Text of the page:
Spatio-Temporal Analysis of Car Distance, Greenhouse Gases and the Effect of Built Environment: a Latent Class Regression Analysis
AbstractThis work examines the temporal-spatial variations of daily automobile distance traveled and greenhouse gas emissions (GHGs) and their association with built environment attributes and household socio-demographics. A GHGs household inventory is determined using link-level average speeds for a large and representative sample of households in three origin-destination surveys (1998, 2003 and 2008) in Montreal, Canada. For the emission inventories, different sources of data are combined including link-level average speeds in the network, vehicle occupancy levels and fuel consumption characteristics of the vehicle fleet. Built environment indicators over time such as population density, land use mix and transit accessibility are generated for each household in each of the three waves. A latent class (LC) regression modeling framework is then implemented to investigate the association of built environment and socio-demographics with GHGs and automobile distance traveled. Among other results, it is found that population density, transit accessibility and land-use mix have small but statistically significant negative impact on GHGs and car usage. Despite that this is in accordance with past studies, the estimated elasticities are greater than those reported in the literature for North American cities. Moreover, different household subpopulations are identified in which the effect of built environment varies significantly. Also, a reduction of the average GHGs at the household level is observed over time. According to our estimates, households produced 15% and 10% more GHGs in 1998 and 2003 respectively, compared to 2008. This reduction is associated to the improvement of the fuel economy of vehicle fleet and the decrease of motor-vehicle usage. A strong link is also observed between socio-demographics and the two travel outcomes. While number of workers is positively associated with car distance and GHGs, low and medium income households pollute less than high-income households.
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Bibliographic InfoPaper provided by University of Laval, Center for Research on the Economics of the Environment, Agri-food, Transports and Energy (CREATE) in its series Working Papers with number 144271.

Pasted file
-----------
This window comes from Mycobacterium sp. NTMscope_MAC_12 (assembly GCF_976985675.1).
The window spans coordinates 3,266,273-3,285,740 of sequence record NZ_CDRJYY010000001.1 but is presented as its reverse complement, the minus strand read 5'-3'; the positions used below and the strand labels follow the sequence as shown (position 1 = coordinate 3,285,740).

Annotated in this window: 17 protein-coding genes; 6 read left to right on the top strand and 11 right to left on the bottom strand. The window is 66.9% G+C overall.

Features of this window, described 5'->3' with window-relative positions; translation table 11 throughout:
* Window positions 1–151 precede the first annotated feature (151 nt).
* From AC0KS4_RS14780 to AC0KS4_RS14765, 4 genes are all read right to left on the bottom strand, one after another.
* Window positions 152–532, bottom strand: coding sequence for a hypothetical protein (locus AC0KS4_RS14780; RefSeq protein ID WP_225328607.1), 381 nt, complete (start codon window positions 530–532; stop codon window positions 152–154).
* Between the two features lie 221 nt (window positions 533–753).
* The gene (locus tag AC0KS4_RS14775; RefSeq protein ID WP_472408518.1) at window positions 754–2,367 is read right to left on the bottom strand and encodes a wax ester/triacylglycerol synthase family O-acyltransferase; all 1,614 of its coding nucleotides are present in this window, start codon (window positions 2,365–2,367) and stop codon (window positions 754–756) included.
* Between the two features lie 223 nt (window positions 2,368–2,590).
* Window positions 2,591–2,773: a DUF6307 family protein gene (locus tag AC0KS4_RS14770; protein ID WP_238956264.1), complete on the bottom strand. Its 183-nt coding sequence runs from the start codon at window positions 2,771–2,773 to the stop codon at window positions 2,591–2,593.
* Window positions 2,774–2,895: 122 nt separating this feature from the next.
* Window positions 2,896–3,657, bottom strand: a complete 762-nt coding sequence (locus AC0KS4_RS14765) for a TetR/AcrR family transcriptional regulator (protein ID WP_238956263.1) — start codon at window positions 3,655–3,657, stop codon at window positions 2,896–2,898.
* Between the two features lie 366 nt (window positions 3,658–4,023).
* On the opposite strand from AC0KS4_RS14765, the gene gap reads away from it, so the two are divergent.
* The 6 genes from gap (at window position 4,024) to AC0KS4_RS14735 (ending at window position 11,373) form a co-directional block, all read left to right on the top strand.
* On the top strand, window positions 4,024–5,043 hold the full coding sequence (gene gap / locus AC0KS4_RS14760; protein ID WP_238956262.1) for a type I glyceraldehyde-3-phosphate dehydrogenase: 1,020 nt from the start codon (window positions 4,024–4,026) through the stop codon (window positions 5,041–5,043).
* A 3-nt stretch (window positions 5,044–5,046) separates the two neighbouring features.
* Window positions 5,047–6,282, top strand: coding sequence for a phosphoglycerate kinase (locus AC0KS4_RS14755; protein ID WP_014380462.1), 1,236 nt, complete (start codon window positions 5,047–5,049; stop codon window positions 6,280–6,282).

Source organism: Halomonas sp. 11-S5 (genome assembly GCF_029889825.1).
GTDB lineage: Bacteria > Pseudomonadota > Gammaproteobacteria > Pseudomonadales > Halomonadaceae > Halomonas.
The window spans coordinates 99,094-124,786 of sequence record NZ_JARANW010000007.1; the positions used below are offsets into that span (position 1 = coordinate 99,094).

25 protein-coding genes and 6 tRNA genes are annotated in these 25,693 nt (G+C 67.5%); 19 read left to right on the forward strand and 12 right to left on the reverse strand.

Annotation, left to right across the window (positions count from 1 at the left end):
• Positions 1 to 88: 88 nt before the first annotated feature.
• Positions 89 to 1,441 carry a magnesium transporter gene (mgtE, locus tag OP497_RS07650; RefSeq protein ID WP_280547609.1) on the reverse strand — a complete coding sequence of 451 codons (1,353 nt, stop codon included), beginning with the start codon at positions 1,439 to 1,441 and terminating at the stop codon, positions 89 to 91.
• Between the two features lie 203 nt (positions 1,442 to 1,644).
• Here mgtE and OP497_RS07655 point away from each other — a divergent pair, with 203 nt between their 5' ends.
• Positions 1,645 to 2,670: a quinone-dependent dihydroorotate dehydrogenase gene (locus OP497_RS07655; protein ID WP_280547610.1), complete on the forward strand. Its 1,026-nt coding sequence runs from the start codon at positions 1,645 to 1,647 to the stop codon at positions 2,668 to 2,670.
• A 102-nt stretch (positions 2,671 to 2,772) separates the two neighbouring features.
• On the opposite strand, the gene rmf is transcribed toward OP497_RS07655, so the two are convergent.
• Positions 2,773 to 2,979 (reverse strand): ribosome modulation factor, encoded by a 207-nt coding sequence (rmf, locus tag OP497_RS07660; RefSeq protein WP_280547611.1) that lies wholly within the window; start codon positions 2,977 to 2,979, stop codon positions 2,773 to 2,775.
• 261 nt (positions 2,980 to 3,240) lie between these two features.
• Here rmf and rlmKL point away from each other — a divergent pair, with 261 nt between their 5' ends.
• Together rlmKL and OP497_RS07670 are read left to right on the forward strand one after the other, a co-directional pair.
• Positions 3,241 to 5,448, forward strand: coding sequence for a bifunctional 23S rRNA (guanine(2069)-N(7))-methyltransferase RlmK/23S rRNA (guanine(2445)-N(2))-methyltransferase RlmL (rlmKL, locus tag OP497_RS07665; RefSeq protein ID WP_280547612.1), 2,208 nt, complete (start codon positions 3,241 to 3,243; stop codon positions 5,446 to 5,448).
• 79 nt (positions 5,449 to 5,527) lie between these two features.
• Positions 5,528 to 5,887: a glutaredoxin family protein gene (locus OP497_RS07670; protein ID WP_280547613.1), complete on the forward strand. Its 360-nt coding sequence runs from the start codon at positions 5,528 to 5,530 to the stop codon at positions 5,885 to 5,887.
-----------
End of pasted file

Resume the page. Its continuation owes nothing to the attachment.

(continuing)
Date of creation: Jan 2013
Date of revision:
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Greenhouse gas emissions; spatio-temporal variations; built environment; latent class regression; household clusters; Environmental Economics and Policy; R42; R48; Q54; Q58;
Find related papers by JEL classification:
- R42 - Urban, Rural, Regional, Real Estate, and Transportation Economics - - Transportation Economics - - - Government and Private Investment Analysis; Road Maintenance; Transportation Planning
- R48 - Urban, Rural, Regional, Real Estate, and Transportation Economics - - Transportation Economics - - - Government Pricing and Policy
- Q54 - Agricultural and Natural Resource Economics; Environmental and Ecological Economics - - Environmental Economics - - - Climate; Natural Disasters
- Q58 - Agricultural and Natural Resource Economics; Environmental and Ecological Economics - - Environmental Economics - - - Environmental Economics: Government Policy
This paper has been announced in the following NEP Reports:
- NEP-ALL-2013-03-09 (All new papers)
- NEP-DCM-2013-03-09 (Discrete Choice Models)
- NEP-ENE-2013-03-09 (Energy Economics)
- NEP-ENV-2013-03-09 (Environmental Economics)
- NEP-GEO-2013-03-09 (Economic Geography)
- NEP-TRE-2013-03-09 (Transport Economics)
- NEP-URE-2013-03-09 (Urban & Real Estate Economics)
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